In the early days and weeks after Sept. 11, 2001, a small cadre of Americans with vast amounts of intelligence experience reported to the Langley, Va., headquarters of the CIA. These unsung heroes were dispatched to run operations against the al-Qaida conspirators who leveled the World Trade Center and struck the nerve center of the U.S. military.
The FBI did not have the ability or skills needed to track down and strike the attackers overseas. The Pentagon, with F22s, nuclear aircraft carriers, intercontinental ballistic missiles, and battalions of the best armor in the history of mankind, was like an elephant attacked by a mouse — mighty, but helpless in its mammoth rage.
Our best hope was in the hands of the gray-bearded volunteer CIA intelligence professionals. Supplementing the skeleton crew of staff officers left in after President Clinton's anti-intelligence scourging of the CIA, they went to the Middle East, Asia, Europe, Africa, South America, to the most remote and isolated outposts in the world. Sometimes they worked with friendly forces, and sometimes they worked alone.
They focused like a laser beam on one thing: Stop the next attack. Their mission: Seek and destroy the terrorist planners, facilitators, trainers, financiers, and their infrastructure wherever they were.
Twenty-four-seven, the over-extended CIA officers launched dozens of initiatives. The CIA Counterterrorism Center’s motto, “Deny, Disrupt, Destroy,” became the reason for our living.
We left our families for months on end and sacrificed personal and professional lives to fight the Global War on Terror (GWOT). As I did my part in the Middle East, Southeast Asia, and Africa, my family tried to maintain a semblance of normalcy at home. I was home less than six months in three years.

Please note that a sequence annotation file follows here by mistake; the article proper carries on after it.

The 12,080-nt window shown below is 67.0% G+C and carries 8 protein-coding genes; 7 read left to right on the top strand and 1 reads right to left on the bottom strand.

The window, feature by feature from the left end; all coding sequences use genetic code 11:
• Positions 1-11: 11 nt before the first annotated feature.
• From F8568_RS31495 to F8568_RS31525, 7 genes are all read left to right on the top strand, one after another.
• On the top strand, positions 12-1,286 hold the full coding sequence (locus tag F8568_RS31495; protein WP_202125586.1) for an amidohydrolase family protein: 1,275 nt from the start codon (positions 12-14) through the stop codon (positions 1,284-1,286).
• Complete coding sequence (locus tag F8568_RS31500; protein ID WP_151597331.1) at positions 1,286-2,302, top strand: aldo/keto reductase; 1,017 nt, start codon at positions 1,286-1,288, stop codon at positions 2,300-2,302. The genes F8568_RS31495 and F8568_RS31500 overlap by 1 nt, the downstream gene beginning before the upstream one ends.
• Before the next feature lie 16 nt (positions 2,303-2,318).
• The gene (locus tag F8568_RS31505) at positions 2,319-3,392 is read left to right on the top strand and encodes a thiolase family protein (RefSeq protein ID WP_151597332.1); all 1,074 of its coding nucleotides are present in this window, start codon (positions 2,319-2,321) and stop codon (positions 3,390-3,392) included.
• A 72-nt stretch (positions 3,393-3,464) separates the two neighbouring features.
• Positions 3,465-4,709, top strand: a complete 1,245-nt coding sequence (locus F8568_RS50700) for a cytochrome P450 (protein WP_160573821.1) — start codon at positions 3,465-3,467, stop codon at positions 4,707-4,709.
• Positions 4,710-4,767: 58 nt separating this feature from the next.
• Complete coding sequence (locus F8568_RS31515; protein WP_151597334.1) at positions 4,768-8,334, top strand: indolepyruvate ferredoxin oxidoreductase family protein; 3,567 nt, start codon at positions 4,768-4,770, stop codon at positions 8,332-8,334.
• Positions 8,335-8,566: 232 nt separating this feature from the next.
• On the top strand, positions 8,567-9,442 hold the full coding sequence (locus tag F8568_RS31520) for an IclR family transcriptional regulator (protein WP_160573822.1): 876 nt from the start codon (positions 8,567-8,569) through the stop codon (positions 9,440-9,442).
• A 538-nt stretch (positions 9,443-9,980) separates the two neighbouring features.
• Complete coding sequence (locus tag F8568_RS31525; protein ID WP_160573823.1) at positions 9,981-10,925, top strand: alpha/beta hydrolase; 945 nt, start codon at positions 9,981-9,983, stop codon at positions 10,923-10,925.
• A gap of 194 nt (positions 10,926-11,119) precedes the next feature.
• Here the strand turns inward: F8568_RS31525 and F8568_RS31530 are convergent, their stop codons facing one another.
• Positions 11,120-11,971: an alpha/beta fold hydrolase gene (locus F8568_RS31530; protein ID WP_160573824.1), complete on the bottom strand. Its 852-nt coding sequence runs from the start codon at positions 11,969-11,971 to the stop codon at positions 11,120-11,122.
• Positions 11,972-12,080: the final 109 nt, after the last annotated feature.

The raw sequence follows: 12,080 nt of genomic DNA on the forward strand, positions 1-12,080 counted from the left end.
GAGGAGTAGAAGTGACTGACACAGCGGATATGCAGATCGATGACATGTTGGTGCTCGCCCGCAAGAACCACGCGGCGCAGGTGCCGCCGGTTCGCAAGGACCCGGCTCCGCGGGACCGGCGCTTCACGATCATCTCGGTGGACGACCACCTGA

I put my successful and lucrative executive recruiting business on hold for eight years. Finally, after five years of constant travel, my family sacrifice account was overdrawn. I came home. Others did not, and they sacrificed the quality of their family lives, the profitability of their businesses, and more.
In contrast, where was Eric Holder? Before leaving President Clinton’s employ, he orchestrated the pardons of several Puerto Rican separatist terrorists. In 2003, as a partner in the Washington law firm of Covington & Burling, Holder’s client, Chiquita Brands, admitted paying to support terrorist death squads in Colombia and paid a $25 million fine. During the time my friends worked to disrupt and destroy terrorist networks threatening America, Holder’s firm represented — for free — 16 terrorist detainees at Guantanamo.
Has he made any personal or professional sacrifices since his country was attacked in 2001? If he has, it is difficult to find them. When the special prosecutor comes calling, maybe someone from Covington & Burling can represent my colleagues for free, like they did for Lakhdar Boumedienne and other terrorists in Gitmo.
The Holder/Obama Global War on the CIA (GWCIA) has only just begun, as it debuted with “grisly revelations” of revving drills, gunshots in the next cell, and threats against a terrorist’s children. The GWOT is not for the faint of heart, nor the queasy. No war ever has been. There may be slight improprieties stashed in the CIA’s closets, but the liberal-appeasing GWCIA is foolhardy and dangerous.
Mike Spann was the first to die in the GWOT. He won’t have to worry about the Holder/Obama GWCIA. But others in the agency are very worried. While we sacrificed to achieve incremental victories, Holder and Obama plotted and schemed — not against those “evil-mongers” who killed our countrymen, but against those of us hunting the terrorists. Something is rotten in the state of Denmark. The odor is not from Langley, Mr. Holder.
Kent Clizbe is a former member of the CIA's Directorate of Operations. In 2001, in the aftermath of Sept. 11, he returned to the CIA to serve multiple counter-terrorism deployments. In 2005, he was awarded the Intelligence Community Seal Medallion for his anti-terrorism work.